As another summer comes to an end the Planning Design team had their annual team building day out. This year we went an on architectural walking tour of Leeds. The architecture of Leeds, encompasses a wide range of architectural styles and notable buildings. As with most northern industrial centres, much of Leeds' prominent architecture is of the Victorian era. The tour was led by our Architect Lindsay Cruddas who spent part of her training in Leeds. With a wealth of anecdotal knowledge reinforced by a significant amount of research we were led around the city.
Starting at the university in the north of the city we meandered south, taking in the breadth of architectural styles that make up the two University campuses which are an eclectic mix of Georgian and Victorian Architecture through to the Brutalist form and uber modern styles which have emerged as the University has expanded. The whole area has seen significant growth over the past decade and is a hive of architectural styles all competing and complementing each other.
The tour moved through into the town centre where the historic arcades and newly renovated Kirkgate market hall provided welcome respite from the rain. Taking in the sites of the new flagship John Lewis Store, Corn Exchange and the oldest pubs in Leeds (to name a few) we kept moving south, towards the docks, which saw significant decline from the early 20th century when Leeds' industry moved away from the centre. Leeds' post-war industrial decline marked the death knell for the area which became rundown and suffered from crime and vagrancy. Redevelopment began in the area in the 1990s and it has seen significant redevelopment ever since. Largely cut off from the city by the ring road, the council provides a free water taxi to connect to the city centre.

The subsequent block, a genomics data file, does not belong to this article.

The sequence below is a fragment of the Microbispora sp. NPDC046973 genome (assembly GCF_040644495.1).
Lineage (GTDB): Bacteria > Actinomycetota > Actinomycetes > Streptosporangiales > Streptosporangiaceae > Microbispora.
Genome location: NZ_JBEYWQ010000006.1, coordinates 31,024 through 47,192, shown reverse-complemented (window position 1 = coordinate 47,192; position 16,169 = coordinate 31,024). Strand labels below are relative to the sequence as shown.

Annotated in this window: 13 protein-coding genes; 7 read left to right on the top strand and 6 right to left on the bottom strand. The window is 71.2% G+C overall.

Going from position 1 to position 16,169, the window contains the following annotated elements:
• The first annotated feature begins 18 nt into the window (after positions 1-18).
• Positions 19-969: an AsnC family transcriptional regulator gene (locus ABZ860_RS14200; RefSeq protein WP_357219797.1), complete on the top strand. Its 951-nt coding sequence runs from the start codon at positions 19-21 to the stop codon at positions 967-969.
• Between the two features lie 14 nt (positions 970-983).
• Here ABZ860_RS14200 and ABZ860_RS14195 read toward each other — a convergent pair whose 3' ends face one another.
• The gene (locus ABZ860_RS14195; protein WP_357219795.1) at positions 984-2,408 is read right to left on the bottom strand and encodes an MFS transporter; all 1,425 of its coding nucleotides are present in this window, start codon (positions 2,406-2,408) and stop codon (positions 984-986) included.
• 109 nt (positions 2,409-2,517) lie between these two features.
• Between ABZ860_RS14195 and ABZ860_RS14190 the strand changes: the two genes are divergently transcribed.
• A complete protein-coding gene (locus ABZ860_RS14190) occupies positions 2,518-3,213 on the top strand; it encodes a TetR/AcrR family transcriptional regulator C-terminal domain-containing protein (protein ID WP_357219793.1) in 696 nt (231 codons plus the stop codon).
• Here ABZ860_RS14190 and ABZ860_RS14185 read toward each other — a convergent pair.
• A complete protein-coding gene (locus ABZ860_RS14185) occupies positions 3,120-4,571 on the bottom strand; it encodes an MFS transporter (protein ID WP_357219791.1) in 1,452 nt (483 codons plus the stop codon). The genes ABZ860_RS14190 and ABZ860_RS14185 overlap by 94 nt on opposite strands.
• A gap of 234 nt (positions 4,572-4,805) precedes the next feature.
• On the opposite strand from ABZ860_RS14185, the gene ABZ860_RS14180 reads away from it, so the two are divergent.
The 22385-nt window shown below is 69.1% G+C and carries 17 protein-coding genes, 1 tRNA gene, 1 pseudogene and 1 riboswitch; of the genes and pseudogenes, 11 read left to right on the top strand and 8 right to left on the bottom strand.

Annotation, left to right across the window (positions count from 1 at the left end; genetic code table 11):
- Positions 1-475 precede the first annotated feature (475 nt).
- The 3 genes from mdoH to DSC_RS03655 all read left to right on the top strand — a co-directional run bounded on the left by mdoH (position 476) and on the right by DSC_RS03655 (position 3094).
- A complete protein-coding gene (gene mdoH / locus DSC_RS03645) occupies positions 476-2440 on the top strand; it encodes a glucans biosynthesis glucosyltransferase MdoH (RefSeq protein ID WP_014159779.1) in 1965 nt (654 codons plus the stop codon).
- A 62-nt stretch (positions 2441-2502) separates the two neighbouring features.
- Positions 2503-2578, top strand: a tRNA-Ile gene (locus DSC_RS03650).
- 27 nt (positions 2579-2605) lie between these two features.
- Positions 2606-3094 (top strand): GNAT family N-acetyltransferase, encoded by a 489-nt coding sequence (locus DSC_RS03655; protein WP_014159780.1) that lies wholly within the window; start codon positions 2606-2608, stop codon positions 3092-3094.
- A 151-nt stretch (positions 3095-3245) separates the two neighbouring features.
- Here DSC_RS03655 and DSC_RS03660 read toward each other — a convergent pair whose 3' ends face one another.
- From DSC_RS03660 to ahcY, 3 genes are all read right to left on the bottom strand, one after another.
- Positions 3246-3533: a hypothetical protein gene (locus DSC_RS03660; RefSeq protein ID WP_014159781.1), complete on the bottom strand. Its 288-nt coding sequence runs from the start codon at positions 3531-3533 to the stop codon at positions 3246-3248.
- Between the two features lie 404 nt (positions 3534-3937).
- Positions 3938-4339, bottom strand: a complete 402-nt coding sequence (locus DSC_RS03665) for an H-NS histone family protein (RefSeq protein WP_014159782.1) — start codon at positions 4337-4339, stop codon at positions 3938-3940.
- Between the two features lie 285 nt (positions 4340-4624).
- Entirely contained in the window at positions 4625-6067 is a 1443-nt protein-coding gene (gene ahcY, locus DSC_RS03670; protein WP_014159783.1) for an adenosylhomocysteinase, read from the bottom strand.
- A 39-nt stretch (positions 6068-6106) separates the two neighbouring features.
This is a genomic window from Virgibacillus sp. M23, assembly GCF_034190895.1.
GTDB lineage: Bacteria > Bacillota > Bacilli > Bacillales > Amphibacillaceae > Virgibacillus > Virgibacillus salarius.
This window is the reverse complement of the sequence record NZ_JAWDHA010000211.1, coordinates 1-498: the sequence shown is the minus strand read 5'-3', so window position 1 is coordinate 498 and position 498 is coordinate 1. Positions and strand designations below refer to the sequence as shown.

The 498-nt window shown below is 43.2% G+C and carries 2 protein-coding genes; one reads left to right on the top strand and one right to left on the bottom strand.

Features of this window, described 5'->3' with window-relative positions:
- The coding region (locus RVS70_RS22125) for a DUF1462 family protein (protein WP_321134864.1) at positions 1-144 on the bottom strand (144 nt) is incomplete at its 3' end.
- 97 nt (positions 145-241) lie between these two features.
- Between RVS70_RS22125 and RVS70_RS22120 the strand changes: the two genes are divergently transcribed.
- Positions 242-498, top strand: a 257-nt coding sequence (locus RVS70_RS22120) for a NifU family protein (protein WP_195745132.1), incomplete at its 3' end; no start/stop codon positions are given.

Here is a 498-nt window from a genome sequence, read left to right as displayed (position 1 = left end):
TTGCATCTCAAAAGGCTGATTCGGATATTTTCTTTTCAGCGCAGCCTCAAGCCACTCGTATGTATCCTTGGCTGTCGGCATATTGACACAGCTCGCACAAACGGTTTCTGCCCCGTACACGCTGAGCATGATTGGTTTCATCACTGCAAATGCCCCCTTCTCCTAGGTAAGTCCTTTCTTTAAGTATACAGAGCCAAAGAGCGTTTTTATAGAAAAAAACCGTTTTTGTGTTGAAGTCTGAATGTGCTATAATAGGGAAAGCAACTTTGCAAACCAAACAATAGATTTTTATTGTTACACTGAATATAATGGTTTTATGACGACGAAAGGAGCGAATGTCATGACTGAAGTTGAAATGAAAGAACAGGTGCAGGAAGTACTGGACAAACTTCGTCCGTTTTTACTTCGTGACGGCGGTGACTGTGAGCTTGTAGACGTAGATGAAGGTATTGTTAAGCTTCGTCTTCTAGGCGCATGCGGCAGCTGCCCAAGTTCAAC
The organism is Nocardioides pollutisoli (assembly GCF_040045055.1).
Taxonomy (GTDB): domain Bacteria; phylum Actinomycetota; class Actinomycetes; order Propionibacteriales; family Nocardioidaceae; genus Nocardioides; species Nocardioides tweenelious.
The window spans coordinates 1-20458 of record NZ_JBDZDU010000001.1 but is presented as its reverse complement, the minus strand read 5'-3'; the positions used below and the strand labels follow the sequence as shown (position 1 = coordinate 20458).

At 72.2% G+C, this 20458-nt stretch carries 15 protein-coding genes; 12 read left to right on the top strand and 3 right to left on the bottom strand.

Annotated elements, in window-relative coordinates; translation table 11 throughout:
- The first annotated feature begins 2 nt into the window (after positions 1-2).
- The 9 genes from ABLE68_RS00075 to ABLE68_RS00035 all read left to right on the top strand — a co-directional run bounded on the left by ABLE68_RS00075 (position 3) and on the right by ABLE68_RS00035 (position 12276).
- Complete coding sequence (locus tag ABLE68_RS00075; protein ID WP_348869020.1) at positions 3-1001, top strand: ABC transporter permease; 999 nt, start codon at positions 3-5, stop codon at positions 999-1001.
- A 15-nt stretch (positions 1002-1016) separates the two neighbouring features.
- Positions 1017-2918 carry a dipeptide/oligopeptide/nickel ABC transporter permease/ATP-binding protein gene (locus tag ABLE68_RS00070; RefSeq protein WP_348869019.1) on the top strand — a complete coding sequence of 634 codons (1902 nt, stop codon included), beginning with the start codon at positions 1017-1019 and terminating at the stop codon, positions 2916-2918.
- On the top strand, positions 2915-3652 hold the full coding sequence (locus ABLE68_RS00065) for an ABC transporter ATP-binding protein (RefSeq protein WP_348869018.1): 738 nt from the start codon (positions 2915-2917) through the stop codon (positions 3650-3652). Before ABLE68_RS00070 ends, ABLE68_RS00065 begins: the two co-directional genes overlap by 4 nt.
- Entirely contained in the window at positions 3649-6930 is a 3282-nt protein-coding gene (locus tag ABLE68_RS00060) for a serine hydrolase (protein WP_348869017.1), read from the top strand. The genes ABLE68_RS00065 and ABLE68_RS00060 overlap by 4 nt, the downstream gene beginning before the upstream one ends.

Overall the architectural heritage of Leeds is abundant and continues to grow with some impressive redevelopment projects underway across the city.
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